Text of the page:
It was easy to get around on the buses and very cheap (a dollar or two). Occasionally they can get crowded but usually they were comfortable. In most cases all you have to do is get to the terminal and say where you want to go and someone will point you to the right bus. (Usually you just pay on the bus - you don't need to buy a ticket in advance.) The only time we had trouble was getting to Mindo and that was because the guide book was out of date and talked about a bus terminal that no longer existed.


There are a lot of companies offering boat trips in Galapagos. It's really the only way to visit most of the islands, which is important because they all have different wildlife. We ended up booking with Ecoventura on a 20 passenger boat with two naturalist guides. Not having experience with anyone else we can't say how they compare but we were certainly happy with our experience. The boat was nice, the food was great, they filled our days with activities, and we got lots of chances to snorkel (which suited us). They're not the cheapest, but they're not the most expensive either. It cost us $2675 each for a 7 night cruise (everything included except alcohol). From what we saw of them, I wouldn't want to go on one of the big 100 passenger ships.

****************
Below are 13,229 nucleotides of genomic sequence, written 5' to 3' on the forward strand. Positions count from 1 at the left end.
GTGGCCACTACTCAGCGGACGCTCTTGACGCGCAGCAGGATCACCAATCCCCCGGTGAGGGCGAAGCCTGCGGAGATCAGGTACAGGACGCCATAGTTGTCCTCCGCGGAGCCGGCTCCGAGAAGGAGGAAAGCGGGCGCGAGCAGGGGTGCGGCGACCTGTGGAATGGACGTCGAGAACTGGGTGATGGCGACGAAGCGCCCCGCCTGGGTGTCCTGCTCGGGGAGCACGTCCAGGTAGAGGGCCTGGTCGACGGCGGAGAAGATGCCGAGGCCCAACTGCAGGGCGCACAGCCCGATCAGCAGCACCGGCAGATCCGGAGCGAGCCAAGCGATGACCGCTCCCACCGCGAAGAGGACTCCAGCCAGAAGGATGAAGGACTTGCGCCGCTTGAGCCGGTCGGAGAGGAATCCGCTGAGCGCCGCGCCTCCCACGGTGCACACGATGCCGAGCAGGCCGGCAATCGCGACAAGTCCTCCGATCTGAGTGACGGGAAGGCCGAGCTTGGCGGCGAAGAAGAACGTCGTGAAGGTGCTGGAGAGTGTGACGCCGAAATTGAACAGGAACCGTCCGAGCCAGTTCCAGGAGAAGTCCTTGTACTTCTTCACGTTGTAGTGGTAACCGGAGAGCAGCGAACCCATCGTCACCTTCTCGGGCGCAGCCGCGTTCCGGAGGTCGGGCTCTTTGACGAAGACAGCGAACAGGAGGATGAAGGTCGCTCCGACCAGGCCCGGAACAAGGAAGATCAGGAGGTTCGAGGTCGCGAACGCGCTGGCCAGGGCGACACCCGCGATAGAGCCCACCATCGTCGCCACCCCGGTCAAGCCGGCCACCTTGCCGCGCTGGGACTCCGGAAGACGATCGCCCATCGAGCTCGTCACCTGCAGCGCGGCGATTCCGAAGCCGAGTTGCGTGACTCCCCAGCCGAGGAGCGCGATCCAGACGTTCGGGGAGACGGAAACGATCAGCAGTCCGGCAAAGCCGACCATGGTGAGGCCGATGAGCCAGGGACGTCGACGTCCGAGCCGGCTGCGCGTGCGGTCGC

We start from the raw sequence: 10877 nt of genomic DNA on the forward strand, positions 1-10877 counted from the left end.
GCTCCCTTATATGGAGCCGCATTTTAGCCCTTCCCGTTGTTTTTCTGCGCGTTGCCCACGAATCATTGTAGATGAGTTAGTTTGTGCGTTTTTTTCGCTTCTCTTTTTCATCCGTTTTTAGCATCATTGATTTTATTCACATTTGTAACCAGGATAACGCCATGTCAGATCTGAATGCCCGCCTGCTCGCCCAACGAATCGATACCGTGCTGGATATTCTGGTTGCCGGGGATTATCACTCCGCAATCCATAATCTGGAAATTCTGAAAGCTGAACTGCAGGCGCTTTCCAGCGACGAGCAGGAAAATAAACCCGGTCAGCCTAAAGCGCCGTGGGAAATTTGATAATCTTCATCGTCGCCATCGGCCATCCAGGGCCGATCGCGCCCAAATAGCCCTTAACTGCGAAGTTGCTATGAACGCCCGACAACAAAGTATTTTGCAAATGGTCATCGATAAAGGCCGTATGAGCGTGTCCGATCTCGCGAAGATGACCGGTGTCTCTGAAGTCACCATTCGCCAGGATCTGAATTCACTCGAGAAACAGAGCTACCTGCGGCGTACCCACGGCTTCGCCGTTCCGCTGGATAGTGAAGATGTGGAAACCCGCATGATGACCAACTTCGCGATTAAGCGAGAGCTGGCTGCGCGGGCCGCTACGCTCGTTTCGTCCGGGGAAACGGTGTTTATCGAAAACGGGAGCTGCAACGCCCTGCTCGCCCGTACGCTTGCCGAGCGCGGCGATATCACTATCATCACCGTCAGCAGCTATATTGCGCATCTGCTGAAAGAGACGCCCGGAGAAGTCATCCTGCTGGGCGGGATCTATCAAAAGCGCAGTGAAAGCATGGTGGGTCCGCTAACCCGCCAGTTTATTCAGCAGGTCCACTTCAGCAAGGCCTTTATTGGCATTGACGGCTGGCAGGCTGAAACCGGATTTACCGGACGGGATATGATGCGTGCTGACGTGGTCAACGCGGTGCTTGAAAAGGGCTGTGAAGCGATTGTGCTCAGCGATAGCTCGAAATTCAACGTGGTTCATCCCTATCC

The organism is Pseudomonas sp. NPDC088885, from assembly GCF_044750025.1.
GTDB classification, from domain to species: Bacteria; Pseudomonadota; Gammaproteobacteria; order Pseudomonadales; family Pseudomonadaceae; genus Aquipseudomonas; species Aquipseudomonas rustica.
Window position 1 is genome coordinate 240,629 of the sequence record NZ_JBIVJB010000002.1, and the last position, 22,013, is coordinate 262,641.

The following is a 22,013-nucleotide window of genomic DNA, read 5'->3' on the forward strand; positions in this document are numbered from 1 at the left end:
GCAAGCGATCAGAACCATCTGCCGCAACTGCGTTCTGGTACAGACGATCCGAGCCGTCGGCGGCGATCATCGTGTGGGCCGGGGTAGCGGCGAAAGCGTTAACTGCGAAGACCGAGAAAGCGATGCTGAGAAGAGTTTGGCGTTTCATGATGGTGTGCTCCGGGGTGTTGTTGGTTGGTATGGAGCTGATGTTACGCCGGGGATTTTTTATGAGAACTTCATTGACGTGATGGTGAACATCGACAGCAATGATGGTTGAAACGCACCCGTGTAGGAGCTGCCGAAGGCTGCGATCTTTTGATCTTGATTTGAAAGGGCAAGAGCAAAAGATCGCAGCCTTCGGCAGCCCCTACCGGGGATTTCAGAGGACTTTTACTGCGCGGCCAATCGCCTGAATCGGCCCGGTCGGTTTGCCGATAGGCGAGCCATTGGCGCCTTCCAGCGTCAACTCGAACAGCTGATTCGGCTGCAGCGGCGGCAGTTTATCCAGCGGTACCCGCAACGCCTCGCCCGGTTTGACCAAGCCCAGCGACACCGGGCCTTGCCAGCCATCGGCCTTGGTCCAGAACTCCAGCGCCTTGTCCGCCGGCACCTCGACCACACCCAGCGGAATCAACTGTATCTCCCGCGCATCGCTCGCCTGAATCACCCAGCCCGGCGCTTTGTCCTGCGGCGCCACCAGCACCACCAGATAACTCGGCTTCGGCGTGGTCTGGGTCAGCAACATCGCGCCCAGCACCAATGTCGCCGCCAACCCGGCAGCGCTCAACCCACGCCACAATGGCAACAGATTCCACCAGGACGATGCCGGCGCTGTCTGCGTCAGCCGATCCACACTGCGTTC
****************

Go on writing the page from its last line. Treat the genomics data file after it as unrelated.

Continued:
Unlike most cruise clients we chose to stay an extra night on Santa Cruz before the cruise and three nights afterwards. We stayed at Hotel Sol y Mar which we'd recommend. The other place that looked good (from eating in the restaurant) was the Red Mangrove Inn. The Finch Bay Hotel looked nice but it's pretty isolated - you have to take a water taxi to get there. For a nice meal we really like the Angermeyer Point restaurant. Living so far away from the ocean, I like to sleep and eat near the beach if I can!


Before the trip we enjoyed browsing through the Insight Guide for Ecuador & Galapagos with lots of pictures and background information. During the trip the Lonely Planet Ecuador & the Galapagos Islands was more useful with its lists of hotels and restaurants.

Before the trip I enjoyed: Galapagos Diary, Galapagos: The Islands that Changed the World, and the Traveller' Wildlife Guide for Ecuador and the Galapagos Islands. On the trip we carried Lonely Planet's Watching Wildlife: Galapagos Islands and the Pocket Naturalist Guide to Galapagos Wildlife. We could have used a better guide to the fish and other underwater wildlife.

For an interesting look at the human side of Galapagos, I enjoyed Plundering Paradise. I also liked Lonesome George.

For climbing we used Ecuador: A Climbing Guide.

For help with the language we carried Lonely Planet's Latin American Spanish Phrasebook.